In business, nothing speeds forgiveness like success. Citigroup cranked out a record $4.1 billion in earnings from continuing operations in the first quarter of this year, and followed it with $4.3 billion the following quarter. That performance moved investors, who had driven the stock price down to $24.42 last summer as a result of Citigroup’s repeat appearances in financial scandals, to nearly double it by mid-October.
But forgiveness didn’t come without some very public penance for the financial-services giant. In April, the firm’s Salomon Smith Barney division (now called Citigroup Global Markets) forked over $300 million in fines plus $100 million in additional restitution as part of the so-called global settlement with regulators over misleading research. As employer of the poster child for conflicted research—telecommunications analyst Jack Grubman—Citigroup’s fines were the largest of any financial institution (see “The Global Settlement” at the end of this article).
Critics will note that the fines amount to less than a week’s worth of earnings so far this year. Somewhat harder to dismiss are public expressions of regret by Citigroup executives—particularly given the number of still-looming shareholder suits—and the firm’s laundry list of internal reforms (see “New Leaf or Fig Leaf?” at the end of this article). Prudential Equity Group’s Mike Mayo derided some of those reforms last year as “just-in-time corporate governance,” but even that notoriously bearish analyst had to bow to Citigroup’s financial performance, upgrading the firm from “sell” to “hold” this past July. That same month, Citigroup settled enforcement proceedings with the Securities and Exchange Commission over structured financings for Enron and Dynegy, earning a curt acknowledgement for its cooperation.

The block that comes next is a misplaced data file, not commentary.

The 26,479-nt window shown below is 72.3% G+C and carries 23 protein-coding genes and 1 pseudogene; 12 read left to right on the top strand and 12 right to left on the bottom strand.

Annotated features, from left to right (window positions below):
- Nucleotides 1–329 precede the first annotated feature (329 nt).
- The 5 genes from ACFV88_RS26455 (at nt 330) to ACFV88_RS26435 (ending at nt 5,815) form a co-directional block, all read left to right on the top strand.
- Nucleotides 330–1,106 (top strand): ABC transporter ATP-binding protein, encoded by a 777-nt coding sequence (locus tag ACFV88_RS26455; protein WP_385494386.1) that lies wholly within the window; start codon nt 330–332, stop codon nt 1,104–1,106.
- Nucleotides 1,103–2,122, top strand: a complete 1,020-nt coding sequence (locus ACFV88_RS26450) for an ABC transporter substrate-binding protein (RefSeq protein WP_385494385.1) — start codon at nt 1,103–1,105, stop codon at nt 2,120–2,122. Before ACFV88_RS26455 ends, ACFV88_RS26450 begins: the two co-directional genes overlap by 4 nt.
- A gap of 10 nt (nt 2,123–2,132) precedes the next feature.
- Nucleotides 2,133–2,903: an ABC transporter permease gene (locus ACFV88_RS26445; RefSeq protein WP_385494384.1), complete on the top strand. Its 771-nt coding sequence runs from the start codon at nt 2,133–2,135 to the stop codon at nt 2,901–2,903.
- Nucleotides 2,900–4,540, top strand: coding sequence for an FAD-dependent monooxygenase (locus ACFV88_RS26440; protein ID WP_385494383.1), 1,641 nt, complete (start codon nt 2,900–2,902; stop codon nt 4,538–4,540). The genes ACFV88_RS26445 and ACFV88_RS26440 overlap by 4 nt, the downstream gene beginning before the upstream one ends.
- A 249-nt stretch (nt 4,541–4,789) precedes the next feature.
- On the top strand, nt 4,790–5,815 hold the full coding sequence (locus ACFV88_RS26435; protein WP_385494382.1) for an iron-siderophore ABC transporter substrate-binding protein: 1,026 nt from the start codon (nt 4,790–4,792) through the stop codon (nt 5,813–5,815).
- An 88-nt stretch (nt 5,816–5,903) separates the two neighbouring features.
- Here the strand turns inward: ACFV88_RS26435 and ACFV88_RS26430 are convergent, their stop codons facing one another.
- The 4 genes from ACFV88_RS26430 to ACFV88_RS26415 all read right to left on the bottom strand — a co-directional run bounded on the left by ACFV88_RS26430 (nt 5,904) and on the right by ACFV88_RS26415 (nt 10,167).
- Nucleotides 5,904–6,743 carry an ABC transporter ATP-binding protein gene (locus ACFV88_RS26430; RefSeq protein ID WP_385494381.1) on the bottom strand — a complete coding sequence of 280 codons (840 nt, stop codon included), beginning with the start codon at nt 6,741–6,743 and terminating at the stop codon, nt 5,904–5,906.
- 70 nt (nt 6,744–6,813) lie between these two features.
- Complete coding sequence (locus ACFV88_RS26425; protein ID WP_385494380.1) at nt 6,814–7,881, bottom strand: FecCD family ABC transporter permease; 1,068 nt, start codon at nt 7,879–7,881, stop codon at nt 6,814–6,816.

CFO Todd Thomson insists Citigroup isn’t just playing catch-up when it comes to reform—he claims it’s now trying to use its enormous market presence to lead the way. And that includes setting some standards for what it will and won’t do for its corporate customers.
“Anything Citigroup can do to show leadership in regaining trust with investors we should do,” says the 42-year-old Thomson. That includes obvious corporate moves such as expensing options (despite his historical opinion that the accounting treatment is incorrect) and raising Citigroup’s dividend by 75 percent.
When it comes to actually turning over a new leaf, of course, results are harder to gauge. The true test of Citigroup’s reforms will be its ability to remain scandal-free despite its staggering breadth of financial offerings and sprawling global operations.
When it comes to his own finance organization, which spreads across more than 100 countries, Thomson, who took over as CFO in March 2000, shuffles finance executives around the world to make sure their ultimate allegiance is to his office in New York, not their local business unit. “I want to establish—and have established—a culture of integrity in the finance organization,” he says. “That happens only if I’m viewed as having personal integrity.”
At the very least, one can certainly say Thomson puts his money where his mouth is. Under Citigroup’s so-called blood oath, executives must hold at least 75 percent of Citigroup shares they receive. “I have never sold a share yet,” says Thomson. “One-hundred percent of my net worth is in Citigroup stock.”